Unesco hope for town that honours soldier footballers

Members of the McCrae's Battalion Trust with the memorial
Members of the McCrae's Battalion Trust with the memorial
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A FRENCH village which commemorates the sacrifice made by Hearts players and supporters during the First World War is set to receive World Heritage status.

hirteen footballers volunteered for service under city soldier Sir George McCrae – prompting hundreds of fans and other men to do likewise.

Now Patricia Leroy, the mayor of Contalmaison, is in the process of securing the UNESCO honour.

A new plaque donated by the charity McCrae’s Battalion Trust is also set to be unveiled in the village’s “Scottish memorial garden” to those killed in the Battle of the Somme.

Mounted on a five-tonne piece of Elgin sandstone, topped by a bronze map of the area as it was in 1916, the plaque will be unveiled by Lord Provost Donald Wilson and Mrs Leroy on July 1 at an annual remembrance service.

The remembrance service commemorates the first day of the Battle of the Somme at a cairn built in memory of the thousands who lost their lives.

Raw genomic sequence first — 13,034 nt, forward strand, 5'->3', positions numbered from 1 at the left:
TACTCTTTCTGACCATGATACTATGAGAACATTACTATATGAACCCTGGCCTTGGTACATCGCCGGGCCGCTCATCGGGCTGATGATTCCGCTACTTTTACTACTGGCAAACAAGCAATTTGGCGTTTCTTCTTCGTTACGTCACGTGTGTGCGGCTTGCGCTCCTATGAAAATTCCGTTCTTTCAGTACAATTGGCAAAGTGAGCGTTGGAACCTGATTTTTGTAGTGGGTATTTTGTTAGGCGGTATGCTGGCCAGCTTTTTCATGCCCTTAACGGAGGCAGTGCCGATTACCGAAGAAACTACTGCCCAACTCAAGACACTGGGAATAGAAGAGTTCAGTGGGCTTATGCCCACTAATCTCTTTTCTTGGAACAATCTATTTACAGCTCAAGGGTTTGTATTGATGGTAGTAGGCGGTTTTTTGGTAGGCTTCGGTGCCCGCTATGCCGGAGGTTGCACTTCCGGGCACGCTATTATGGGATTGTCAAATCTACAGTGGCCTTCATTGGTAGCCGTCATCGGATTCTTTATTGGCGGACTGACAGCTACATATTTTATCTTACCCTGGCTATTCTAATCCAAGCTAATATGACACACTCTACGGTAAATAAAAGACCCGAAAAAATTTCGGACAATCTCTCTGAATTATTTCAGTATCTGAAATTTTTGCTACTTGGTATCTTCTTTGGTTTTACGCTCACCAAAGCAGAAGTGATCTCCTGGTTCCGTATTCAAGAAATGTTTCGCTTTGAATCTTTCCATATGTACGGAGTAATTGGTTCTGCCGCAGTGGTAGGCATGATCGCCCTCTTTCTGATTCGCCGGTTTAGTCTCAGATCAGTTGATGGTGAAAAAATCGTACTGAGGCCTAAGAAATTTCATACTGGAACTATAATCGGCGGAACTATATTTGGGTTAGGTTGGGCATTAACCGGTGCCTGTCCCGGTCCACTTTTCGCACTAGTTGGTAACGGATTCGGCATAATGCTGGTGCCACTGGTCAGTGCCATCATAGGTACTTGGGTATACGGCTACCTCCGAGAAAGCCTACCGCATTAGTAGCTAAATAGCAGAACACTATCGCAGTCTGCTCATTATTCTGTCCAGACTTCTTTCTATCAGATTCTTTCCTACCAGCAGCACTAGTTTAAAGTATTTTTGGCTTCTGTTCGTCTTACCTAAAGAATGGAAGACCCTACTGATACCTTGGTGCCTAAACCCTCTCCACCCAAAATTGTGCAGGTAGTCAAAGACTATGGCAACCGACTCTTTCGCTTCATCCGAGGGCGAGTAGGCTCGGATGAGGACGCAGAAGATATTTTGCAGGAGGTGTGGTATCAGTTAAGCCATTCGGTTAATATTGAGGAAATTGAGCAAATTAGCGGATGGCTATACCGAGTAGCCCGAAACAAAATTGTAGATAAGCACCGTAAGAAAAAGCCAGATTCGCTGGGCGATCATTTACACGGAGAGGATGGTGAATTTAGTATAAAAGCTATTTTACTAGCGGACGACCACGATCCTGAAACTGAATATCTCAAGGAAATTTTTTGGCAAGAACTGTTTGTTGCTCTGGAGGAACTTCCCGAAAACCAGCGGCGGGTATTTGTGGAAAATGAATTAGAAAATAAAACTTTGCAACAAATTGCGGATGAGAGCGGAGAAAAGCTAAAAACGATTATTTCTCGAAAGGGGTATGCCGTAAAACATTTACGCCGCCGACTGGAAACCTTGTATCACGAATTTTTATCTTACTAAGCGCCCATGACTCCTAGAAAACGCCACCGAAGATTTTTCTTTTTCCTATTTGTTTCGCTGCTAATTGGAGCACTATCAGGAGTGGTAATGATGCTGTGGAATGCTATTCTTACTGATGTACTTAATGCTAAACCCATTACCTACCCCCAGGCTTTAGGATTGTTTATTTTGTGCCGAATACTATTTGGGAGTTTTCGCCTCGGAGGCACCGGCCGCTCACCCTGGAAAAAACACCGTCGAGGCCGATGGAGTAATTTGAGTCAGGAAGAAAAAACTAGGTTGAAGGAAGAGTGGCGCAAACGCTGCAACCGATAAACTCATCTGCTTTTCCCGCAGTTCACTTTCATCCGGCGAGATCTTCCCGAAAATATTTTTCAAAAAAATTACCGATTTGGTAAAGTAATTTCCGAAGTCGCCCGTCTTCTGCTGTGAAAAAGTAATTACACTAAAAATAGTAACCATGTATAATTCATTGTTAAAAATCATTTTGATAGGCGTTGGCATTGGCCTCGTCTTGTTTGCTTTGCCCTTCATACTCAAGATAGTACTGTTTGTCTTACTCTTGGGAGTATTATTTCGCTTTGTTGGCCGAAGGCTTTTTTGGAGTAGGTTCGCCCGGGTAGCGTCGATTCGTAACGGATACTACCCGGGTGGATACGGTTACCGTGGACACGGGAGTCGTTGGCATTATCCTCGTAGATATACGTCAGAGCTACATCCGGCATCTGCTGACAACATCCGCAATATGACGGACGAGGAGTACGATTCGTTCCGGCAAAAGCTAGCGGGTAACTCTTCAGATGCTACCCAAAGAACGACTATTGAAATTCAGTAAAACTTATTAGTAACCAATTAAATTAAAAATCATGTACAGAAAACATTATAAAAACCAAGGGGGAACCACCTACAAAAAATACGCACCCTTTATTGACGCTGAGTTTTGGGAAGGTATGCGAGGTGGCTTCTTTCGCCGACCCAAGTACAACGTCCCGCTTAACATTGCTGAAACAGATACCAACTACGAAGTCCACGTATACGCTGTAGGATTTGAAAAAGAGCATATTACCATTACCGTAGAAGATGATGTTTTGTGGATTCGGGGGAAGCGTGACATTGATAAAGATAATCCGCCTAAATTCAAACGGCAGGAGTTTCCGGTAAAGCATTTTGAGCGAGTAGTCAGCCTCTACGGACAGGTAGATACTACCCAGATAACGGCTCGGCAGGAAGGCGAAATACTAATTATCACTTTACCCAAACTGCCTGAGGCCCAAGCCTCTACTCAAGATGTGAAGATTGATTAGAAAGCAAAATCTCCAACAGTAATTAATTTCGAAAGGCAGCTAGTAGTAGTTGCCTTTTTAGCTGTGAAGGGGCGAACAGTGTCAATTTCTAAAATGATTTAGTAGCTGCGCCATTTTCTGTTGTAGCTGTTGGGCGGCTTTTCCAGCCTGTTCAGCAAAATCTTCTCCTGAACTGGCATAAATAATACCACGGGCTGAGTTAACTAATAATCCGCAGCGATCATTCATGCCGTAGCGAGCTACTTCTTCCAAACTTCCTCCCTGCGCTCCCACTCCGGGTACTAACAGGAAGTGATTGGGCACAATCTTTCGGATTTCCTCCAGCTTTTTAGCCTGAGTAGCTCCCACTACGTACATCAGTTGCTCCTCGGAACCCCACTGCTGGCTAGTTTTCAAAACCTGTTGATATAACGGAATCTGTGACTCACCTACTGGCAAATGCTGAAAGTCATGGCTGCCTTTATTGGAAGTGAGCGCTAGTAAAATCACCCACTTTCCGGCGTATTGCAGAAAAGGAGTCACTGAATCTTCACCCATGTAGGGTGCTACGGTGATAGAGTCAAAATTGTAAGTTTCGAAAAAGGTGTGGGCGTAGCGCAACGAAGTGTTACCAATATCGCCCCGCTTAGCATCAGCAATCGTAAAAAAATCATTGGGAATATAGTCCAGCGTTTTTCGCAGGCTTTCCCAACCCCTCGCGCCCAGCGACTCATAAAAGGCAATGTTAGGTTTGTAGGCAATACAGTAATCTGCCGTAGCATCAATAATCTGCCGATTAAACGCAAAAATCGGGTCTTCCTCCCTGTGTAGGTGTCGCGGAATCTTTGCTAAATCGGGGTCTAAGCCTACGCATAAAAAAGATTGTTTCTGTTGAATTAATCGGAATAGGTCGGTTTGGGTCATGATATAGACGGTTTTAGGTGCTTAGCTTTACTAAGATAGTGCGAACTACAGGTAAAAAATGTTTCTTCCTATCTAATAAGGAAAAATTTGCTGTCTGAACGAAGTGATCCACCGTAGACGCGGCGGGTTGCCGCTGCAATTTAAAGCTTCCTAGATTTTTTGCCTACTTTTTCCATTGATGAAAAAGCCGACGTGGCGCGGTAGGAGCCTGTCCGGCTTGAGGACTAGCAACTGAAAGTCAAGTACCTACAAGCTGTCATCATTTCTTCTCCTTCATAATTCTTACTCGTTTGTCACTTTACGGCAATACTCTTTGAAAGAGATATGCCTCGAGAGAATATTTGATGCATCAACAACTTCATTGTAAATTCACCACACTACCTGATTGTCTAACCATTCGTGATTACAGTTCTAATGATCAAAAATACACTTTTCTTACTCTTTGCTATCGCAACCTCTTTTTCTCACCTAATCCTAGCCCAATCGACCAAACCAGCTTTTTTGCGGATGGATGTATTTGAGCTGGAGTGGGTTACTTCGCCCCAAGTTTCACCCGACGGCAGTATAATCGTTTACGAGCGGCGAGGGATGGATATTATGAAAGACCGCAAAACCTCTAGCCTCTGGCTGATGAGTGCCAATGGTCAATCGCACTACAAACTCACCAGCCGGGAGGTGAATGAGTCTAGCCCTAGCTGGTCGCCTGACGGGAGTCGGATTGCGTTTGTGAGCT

Jack Alexander, author of the book McCrae’s Battalion and member of the charity, arranged the creation of the Edinburgh cairn, a monument to the battalion in Contalmaison, in 2004.

He said: “The mayor is in the process of securing Unesco World Heritage status for her ‘village of a hundred souls’. All indications are that it will probably go through some time later this year.

“The Scottish connection and the unique story of the Edinburgh footballers feature prominently in her letters of application.”

On July 1, 1916, 20,000 soldiers died, including three Hearts players, although that number rose to seven as the battle raged on.

Mrs Leroy said: “We are so proud of the young Scotsmen who died trying to liberate us. Their memory has a home here in France and we will never forget them.”

The sandstone memorial was installed by the trust last weekend. Mr Alexander said: “When we arrived in the village, two football scarves were tied together across the plaque.

“Three weeks after a momentous cup final, supporters of Hearts and Hibs had come to Contalmaison to remember the great deeds of their grandfathers’ generation.

“I think it is symbolic of a certain amount of comradeship in the Edinburgh football community.”

Around 400 people are expected to attend the ceremony of remembrance at Contalmaison on July 1.

Four sixth-year school pupils will be among wreath-layers, including two from West Calder and two from Falkirk.

A group from Edinburgh will travel to Contalmaison for the event and there are still a small number of places available. Contact Alan Owenson, on 01875-812 455 for details.